From the new state pension to the Financial Services Compensation Scheme and everything in between, the world of personal finance can be a confusing place sometimes.
In January, Which? asked more than 1,000 members of the public to look at a number of statements relating to the financial world and asked them to say if each one was true or false.
So how well will you do? Take our test and discover how well you know the rules which govern our money and separate myths from reality.
This research appears in the May edition of Which? Money. Try Which? Money for two months for £1 to read the latest investigations, as well as expert guidance on savings tax, pensions and more.
The top 10 money myths
Below, we reveal the top 10 money myths that bamboozle the public. From credit and loans, to tax, pensions and scams, we found widespread confusion about a host of different topics. In total 1,059 members of the public took part.
1. There is a credit blacklist
The biggest financial misconception of them all, a whopping 84% of those who took part in our survey believed there is a credit blacklist that bars people from accessing any form of credit.
Find out more about credit reports.
2. Debit cards aren’t protected under the chargeback scheme
Some 63% of the public didn’t think chargeback – a scheme which can help you get your money back if the goods you have bought are faulty, damaged, fail to arrive or the company you are dealing with has gone bust – was available on debit cards.
Find out more about the chargeback scheme.
3. You’ll pay capital gains tax (CGT) on the profit you make when selling your home
An individual selling their only or main home won’t pay CGT on any gain they make from the sale. Only 43% of those we surveyed knew this was the case.
Find out more in our guide to capital gains tax and property.
4. Anyone who retires after April 2016 will flat amount of £159.55 a week
There have been huge changes to the pensions market in recent years and last April, the new single-tier state pension was introduced. Worryingly, more than half (54%) wrongly think that everyone reaching state pension age will receive the headline amount.
But the amount you get depends on your contribution record. Find out more in our guide to the state pension.
5. Your bank is legally required to refund all your money if you’re the victim of a scam
If you are tricked into sending money via a bank transfer to a fraudster, you have no legal right to get your money back from your bank. Some 45% of the public didn’t know this.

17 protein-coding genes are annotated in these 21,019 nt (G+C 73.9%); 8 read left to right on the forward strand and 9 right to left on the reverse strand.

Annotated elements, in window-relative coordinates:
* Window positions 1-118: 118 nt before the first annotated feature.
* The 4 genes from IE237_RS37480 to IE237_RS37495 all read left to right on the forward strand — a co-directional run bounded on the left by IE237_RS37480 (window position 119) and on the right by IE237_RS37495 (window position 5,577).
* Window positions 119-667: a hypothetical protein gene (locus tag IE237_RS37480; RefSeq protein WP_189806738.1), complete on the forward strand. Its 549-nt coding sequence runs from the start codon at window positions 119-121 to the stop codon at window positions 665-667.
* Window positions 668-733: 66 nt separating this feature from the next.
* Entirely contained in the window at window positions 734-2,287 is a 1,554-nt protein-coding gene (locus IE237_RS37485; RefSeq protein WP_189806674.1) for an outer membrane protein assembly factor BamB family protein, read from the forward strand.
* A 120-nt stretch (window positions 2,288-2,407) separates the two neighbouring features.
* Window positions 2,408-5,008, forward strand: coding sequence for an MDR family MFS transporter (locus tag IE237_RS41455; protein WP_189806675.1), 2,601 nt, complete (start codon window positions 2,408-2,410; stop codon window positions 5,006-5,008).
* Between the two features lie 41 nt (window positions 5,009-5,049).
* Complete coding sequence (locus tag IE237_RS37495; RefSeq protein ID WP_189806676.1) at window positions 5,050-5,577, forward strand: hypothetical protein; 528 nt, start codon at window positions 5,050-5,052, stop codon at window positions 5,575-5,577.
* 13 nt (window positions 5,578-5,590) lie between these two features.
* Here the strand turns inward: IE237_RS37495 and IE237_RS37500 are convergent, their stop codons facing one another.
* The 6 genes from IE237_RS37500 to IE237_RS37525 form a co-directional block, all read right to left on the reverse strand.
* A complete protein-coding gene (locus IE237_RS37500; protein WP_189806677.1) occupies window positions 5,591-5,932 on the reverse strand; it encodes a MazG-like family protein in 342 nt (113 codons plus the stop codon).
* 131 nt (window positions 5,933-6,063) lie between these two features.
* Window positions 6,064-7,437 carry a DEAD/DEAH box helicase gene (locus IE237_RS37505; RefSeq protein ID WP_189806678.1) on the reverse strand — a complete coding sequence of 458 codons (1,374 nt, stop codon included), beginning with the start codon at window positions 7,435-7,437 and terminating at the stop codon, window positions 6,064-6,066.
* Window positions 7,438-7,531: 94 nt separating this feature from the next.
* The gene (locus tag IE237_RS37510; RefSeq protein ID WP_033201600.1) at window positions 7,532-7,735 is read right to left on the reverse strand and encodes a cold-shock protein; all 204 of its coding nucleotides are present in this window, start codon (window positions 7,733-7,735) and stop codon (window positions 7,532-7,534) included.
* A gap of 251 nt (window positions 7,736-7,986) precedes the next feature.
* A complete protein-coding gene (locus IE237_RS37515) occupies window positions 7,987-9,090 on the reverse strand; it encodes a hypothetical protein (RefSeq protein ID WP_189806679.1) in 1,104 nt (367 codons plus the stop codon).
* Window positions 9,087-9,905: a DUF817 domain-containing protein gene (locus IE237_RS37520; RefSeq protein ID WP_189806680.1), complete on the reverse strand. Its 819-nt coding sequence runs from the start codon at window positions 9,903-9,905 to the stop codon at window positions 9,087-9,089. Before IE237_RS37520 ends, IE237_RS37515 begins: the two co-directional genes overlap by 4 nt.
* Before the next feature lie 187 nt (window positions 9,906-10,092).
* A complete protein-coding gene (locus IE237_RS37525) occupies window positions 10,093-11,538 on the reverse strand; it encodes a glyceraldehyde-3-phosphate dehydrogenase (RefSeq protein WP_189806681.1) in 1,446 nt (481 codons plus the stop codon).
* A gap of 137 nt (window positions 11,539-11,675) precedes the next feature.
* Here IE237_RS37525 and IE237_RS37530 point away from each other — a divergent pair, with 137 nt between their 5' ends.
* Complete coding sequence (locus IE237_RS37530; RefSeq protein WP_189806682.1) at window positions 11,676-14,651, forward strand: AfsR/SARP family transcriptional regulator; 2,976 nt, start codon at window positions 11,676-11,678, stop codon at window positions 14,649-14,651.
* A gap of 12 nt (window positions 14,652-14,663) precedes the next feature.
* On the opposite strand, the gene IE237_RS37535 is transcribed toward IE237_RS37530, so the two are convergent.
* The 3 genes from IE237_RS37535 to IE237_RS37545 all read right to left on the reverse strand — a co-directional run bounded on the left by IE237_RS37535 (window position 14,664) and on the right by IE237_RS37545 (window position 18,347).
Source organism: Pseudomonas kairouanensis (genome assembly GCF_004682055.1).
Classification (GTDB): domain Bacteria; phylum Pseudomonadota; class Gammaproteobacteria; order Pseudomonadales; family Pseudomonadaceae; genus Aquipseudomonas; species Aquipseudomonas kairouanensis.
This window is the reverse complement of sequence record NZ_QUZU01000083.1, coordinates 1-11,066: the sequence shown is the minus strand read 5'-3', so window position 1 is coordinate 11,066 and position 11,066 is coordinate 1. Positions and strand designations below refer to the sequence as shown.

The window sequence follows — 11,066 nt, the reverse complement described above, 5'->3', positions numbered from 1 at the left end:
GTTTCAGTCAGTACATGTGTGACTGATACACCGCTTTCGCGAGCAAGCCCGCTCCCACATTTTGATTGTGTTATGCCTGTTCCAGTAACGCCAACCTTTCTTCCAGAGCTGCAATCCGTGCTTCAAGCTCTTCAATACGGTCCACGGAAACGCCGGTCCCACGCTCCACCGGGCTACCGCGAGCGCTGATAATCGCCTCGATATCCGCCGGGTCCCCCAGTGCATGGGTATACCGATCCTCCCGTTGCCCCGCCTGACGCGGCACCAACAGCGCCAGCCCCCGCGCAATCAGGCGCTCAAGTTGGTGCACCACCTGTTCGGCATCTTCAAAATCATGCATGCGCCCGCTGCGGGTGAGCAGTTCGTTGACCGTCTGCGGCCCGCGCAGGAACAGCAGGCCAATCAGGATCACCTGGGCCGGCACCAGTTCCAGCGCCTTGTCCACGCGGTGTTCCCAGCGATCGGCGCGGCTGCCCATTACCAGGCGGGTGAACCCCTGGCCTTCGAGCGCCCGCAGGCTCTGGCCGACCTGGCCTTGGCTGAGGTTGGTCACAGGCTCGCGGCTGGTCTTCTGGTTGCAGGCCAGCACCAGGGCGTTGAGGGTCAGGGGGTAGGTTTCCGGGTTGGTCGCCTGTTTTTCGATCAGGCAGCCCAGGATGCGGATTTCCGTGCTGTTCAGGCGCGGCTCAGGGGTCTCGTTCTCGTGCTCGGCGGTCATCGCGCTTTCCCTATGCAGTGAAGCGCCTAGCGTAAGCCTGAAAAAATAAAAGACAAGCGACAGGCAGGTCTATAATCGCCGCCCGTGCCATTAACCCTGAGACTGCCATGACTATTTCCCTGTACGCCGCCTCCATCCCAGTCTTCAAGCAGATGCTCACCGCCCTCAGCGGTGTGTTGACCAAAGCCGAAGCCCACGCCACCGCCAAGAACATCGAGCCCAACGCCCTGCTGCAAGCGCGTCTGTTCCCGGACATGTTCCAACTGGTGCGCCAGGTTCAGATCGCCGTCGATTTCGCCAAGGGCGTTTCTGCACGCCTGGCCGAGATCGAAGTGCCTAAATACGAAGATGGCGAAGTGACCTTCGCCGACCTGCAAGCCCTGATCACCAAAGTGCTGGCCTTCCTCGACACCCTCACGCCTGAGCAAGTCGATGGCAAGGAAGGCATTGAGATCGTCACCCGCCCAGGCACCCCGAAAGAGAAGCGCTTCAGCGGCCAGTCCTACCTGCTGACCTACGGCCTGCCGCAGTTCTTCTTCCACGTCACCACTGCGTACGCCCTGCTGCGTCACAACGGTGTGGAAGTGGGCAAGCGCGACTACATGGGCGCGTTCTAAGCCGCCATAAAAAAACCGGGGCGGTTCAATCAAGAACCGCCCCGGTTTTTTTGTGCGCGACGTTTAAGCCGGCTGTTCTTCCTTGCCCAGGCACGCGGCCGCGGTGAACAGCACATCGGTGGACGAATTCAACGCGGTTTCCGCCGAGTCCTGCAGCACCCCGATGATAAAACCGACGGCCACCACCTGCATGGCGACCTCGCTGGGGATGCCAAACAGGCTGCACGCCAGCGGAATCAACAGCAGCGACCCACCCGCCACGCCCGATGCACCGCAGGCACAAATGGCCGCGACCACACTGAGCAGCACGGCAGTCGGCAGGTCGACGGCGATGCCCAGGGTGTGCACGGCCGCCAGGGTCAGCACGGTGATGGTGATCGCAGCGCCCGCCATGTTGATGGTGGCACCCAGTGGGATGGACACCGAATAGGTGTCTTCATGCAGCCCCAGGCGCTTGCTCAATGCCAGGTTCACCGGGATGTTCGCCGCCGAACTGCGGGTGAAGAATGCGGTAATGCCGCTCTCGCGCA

Find out what to do if you’ve been the victim of a scam.
6. The Financial Services Compensation Scheme (FSCS) only applies to large high street banks
FSCS coverage applies to any financial institutions which are regulated and authorised by the Financial Conduct Authority – not just the banks that appear on our high streets as 43% thought was the case.
Find out more in our guide to protecting your savings.
7. You can open more than one cash Isa in any tax year
Some 43% of the public thought that you can open more than one cash Isa in any tax year. But this is one of the rules that has remained unchanged since Isas were first introduced in 1999.
Find out more in our guide to cash Isas.
8. If you gift your house to your children, it won’t count towards a potential inheritance tax bill
More than a third (38%) thought they could lower any potential inheritance tax bill by gifting their property to their children. But if you do this but continue to live in it rent free, your property will still be treated as part of your estate.
Find out more in our guide to inheritance tax and property.
9. Putting your home in a trust guarantees you won’t have to sell it to cover care home fees
Our survey found 38% thought this was the case. But if the local authority thinks you have deliberately disposed of an asset to increase your chances of funding for care home fees, it will still be counted in an affordability assessment.
Remember that if you are married and living in your family home, you can’t be forced to sell you property to cover your partner’s fees.
Find out more about paying for care on the Which? Elderly Care site.
10. Regularly checking your credit report has a negative impact on your credit worthiness
If you make a number of credit applications in a short space of time, lenders may view this as you experiencing financial difficulty and reject your application.
But you won’t ever be penalised for checking your credit report as often as you like as 31% of people thought.
Find out more about credit reports.